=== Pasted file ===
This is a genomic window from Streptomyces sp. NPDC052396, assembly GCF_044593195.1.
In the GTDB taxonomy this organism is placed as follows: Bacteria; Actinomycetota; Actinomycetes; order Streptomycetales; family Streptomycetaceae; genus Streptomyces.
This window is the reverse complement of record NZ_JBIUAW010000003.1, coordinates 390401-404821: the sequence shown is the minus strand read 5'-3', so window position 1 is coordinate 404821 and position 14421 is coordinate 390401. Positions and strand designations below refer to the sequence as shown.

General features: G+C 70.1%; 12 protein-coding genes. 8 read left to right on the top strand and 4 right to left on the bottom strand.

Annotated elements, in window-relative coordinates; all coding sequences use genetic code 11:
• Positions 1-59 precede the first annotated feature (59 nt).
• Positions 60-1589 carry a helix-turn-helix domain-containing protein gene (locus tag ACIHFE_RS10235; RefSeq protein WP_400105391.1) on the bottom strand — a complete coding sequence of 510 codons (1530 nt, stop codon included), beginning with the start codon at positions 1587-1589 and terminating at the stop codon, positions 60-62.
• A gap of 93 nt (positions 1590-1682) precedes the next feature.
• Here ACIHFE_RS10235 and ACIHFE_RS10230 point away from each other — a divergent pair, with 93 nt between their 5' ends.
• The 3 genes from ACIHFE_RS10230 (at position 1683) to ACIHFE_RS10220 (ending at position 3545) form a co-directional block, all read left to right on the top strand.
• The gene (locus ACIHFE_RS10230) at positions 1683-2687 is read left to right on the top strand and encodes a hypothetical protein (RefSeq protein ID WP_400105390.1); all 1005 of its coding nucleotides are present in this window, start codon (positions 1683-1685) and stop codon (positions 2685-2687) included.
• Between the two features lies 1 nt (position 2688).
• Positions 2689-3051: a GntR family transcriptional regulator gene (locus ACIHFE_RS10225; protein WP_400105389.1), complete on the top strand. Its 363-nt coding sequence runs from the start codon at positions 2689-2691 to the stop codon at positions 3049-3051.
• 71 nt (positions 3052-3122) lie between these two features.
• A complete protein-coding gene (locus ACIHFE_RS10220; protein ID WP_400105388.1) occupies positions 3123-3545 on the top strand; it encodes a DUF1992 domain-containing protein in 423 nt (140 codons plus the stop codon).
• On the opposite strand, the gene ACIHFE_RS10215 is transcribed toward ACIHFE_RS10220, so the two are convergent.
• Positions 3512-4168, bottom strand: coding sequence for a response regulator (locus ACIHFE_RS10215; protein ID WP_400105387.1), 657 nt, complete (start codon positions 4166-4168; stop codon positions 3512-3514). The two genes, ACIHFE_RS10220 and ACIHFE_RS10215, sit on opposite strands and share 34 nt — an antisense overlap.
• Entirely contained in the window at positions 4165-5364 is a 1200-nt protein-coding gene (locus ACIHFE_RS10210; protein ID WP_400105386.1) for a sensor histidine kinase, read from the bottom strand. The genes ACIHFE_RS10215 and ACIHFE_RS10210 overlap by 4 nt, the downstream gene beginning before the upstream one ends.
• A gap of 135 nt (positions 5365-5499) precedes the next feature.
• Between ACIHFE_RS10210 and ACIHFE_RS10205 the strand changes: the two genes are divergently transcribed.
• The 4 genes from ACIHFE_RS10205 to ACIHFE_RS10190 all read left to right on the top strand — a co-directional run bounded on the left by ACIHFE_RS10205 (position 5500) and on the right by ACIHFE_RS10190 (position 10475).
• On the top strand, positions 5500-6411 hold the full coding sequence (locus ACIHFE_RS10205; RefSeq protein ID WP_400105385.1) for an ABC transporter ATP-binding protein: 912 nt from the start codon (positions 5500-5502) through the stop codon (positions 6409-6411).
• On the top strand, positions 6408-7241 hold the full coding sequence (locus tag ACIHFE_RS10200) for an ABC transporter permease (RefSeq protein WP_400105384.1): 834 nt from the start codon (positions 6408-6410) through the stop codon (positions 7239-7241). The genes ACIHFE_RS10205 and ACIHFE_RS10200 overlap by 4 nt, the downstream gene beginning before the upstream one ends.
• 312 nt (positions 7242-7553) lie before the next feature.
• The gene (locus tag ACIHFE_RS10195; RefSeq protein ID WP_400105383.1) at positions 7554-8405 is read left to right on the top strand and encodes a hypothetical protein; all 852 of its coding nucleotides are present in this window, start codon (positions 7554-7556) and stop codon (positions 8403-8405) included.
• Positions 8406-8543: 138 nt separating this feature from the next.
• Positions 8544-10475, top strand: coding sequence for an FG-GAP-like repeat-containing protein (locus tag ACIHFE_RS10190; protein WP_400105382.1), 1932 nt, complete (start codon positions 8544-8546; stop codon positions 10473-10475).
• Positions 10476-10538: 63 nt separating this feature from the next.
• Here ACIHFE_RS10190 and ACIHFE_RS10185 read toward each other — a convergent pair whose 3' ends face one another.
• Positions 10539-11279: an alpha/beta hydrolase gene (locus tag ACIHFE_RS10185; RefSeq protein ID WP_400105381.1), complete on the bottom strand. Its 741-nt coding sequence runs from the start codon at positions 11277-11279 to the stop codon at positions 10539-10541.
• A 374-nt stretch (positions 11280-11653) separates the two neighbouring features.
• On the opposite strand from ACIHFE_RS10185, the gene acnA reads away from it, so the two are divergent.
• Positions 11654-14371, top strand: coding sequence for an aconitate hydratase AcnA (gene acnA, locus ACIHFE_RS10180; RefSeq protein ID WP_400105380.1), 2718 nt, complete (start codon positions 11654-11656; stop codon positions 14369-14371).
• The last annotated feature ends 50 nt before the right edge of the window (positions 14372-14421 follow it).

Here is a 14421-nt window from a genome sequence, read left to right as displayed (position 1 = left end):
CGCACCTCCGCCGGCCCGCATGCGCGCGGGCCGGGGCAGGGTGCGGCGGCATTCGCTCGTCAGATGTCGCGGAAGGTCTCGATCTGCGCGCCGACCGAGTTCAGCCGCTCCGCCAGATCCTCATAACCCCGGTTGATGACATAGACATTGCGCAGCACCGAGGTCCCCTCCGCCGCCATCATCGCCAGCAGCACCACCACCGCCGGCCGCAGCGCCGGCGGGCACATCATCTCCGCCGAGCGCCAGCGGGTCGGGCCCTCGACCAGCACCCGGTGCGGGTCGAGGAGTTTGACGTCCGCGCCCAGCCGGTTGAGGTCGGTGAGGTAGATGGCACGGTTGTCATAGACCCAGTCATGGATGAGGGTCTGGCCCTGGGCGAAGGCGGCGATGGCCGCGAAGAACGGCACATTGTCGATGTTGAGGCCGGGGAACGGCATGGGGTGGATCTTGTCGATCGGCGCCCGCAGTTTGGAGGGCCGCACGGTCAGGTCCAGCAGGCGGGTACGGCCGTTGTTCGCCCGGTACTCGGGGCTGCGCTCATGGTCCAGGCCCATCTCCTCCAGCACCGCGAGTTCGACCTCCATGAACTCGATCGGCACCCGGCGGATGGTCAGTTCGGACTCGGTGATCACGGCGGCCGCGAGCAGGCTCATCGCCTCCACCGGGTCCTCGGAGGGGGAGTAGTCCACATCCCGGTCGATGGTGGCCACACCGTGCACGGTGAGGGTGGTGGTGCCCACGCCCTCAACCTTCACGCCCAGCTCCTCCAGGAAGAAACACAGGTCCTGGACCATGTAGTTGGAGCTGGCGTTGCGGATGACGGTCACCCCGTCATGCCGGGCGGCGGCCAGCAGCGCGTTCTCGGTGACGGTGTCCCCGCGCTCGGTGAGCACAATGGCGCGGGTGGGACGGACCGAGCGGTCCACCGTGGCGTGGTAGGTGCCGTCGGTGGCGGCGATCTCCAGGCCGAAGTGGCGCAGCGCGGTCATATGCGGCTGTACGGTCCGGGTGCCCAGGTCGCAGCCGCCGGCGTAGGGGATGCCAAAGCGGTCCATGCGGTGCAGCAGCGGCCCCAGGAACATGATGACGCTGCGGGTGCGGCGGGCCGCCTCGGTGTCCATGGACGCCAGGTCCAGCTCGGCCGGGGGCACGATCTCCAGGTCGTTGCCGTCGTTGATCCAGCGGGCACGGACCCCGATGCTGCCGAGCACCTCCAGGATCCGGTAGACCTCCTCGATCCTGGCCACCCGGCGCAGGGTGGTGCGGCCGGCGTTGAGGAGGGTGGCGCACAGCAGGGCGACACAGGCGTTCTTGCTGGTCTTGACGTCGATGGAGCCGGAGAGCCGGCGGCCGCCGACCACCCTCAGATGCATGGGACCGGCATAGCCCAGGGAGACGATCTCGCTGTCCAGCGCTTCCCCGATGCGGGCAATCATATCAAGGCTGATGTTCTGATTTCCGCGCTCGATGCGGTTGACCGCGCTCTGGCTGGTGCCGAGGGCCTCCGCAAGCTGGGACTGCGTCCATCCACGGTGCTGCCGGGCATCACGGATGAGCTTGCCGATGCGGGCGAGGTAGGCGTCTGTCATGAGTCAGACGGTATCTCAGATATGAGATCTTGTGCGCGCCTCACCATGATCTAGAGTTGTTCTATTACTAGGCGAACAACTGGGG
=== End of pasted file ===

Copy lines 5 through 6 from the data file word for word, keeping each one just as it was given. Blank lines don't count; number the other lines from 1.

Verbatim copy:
Annotated elements, in window-relative coordinates; all coding sequences use genetic code 11:
• Positions 1-59 precede the first annotated feature (59 nt).